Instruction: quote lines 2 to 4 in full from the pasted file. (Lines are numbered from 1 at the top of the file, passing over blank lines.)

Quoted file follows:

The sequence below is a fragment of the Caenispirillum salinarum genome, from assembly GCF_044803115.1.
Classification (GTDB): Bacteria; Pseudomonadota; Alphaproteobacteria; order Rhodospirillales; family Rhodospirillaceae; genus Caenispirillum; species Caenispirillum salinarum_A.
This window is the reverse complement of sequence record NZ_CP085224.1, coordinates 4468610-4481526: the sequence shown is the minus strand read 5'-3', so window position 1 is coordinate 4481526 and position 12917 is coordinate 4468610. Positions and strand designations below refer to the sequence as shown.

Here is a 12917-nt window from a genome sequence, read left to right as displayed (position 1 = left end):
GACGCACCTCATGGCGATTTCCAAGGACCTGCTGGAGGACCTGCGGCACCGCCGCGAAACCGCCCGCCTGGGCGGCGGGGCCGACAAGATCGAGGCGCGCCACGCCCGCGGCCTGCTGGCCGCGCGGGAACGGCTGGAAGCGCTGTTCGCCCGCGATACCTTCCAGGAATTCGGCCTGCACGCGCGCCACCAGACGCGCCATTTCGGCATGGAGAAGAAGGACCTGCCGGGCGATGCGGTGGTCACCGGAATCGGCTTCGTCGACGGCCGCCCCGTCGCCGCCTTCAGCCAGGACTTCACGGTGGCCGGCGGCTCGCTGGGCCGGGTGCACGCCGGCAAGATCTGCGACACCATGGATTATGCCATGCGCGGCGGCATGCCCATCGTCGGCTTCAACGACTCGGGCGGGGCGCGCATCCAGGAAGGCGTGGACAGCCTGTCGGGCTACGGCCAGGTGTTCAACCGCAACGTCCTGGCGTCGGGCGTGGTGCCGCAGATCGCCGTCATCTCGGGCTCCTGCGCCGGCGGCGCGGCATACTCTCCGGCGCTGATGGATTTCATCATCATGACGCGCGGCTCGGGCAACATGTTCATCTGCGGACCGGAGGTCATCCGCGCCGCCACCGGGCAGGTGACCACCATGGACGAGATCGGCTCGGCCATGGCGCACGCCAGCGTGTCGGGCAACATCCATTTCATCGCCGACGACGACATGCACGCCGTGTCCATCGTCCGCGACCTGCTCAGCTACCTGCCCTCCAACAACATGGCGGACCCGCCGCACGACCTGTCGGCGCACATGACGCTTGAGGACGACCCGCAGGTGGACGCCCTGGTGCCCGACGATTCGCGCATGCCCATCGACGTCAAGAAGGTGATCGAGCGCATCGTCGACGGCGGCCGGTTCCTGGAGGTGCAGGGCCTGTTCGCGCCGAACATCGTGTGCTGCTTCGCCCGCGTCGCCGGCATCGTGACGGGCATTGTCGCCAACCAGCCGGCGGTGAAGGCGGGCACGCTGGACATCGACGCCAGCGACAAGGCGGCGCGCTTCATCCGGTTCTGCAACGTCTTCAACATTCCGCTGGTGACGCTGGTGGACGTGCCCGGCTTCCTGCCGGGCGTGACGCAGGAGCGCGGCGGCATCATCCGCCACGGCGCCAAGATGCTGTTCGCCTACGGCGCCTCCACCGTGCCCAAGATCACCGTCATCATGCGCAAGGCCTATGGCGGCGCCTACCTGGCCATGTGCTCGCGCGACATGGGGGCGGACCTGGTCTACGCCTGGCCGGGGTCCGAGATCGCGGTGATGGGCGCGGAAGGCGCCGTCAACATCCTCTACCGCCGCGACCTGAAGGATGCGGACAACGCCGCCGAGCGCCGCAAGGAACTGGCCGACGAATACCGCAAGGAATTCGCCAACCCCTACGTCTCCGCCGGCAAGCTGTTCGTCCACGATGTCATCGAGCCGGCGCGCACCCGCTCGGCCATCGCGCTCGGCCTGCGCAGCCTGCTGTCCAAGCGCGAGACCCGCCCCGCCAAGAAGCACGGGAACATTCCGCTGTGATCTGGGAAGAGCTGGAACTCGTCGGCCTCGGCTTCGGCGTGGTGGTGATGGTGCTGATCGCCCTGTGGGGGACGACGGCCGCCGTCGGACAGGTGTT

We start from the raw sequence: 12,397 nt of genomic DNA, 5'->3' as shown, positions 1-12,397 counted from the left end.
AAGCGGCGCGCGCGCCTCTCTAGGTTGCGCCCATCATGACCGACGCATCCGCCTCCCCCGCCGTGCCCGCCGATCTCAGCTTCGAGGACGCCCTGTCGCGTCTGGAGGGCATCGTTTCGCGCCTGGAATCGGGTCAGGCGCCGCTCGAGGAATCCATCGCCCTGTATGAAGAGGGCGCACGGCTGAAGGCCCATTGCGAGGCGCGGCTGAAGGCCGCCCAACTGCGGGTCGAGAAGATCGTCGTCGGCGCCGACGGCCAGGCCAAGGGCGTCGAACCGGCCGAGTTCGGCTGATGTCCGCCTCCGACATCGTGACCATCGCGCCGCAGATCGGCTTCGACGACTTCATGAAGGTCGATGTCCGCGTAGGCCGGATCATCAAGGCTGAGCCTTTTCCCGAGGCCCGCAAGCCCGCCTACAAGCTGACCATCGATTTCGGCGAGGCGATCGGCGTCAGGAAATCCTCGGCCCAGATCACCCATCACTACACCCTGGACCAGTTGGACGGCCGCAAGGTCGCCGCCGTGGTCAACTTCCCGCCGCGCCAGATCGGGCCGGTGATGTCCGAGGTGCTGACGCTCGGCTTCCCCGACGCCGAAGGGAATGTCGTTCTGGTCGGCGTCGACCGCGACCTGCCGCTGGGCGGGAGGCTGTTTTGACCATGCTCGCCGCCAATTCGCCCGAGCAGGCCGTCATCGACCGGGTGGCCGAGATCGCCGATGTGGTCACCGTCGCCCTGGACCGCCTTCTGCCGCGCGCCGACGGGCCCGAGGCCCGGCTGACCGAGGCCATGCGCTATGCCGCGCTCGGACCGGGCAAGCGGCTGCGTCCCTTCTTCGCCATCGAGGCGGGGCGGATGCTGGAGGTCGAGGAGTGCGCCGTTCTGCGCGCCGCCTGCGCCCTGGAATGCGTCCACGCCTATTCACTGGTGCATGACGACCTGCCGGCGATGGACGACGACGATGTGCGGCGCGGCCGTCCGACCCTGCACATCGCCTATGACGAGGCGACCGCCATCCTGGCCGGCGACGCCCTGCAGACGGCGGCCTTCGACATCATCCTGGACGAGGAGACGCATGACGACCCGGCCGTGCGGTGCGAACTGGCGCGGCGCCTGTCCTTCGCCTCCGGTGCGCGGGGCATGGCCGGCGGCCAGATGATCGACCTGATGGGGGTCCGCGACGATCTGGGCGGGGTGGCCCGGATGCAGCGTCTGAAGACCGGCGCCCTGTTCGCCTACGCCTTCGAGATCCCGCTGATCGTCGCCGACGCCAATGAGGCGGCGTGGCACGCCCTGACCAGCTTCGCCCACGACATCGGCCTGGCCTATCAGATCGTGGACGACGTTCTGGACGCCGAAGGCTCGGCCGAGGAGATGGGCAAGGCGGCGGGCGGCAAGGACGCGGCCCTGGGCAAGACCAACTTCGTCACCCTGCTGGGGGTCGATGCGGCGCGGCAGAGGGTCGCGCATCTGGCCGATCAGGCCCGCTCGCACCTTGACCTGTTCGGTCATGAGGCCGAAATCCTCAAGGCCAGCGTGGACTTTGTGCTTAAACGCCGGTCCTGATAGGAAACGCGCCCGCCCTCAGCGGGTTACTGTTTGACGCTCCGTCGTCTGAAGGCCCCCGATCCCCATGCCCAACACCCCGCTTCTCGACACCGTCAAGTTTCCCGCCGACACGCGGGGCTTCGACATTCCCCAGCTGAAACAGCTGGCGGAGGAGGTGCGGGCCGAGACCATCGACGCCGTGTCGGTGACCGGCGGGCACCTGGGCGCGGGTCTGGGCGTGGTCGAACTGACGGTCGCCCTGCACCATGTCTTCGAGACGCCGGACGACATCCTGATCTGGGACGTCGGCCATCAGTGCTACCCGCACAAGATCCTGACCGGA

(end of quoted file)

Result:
Classification (GTDB): Bacteria; Pseudomonadota; Alphaproteobacteria; order Rhodospirillales; family Rhodospirillaceae; genus Caenispirillum; species Caenispirillum salinarum_A.
This window is the reverse complement of sequence record NZ_CP085224.1, coordinates 4468610-4481526: the sequence shown is the minus strand read 5'-3', so window position 1 is coordinate 4481526 and position 12917 is coordinate 4468610. Positions and strand designations below refer to the sequence as shown.

Here is a 12917-nt window from a genome sequence, read left to right as displayed (position 1 = left end):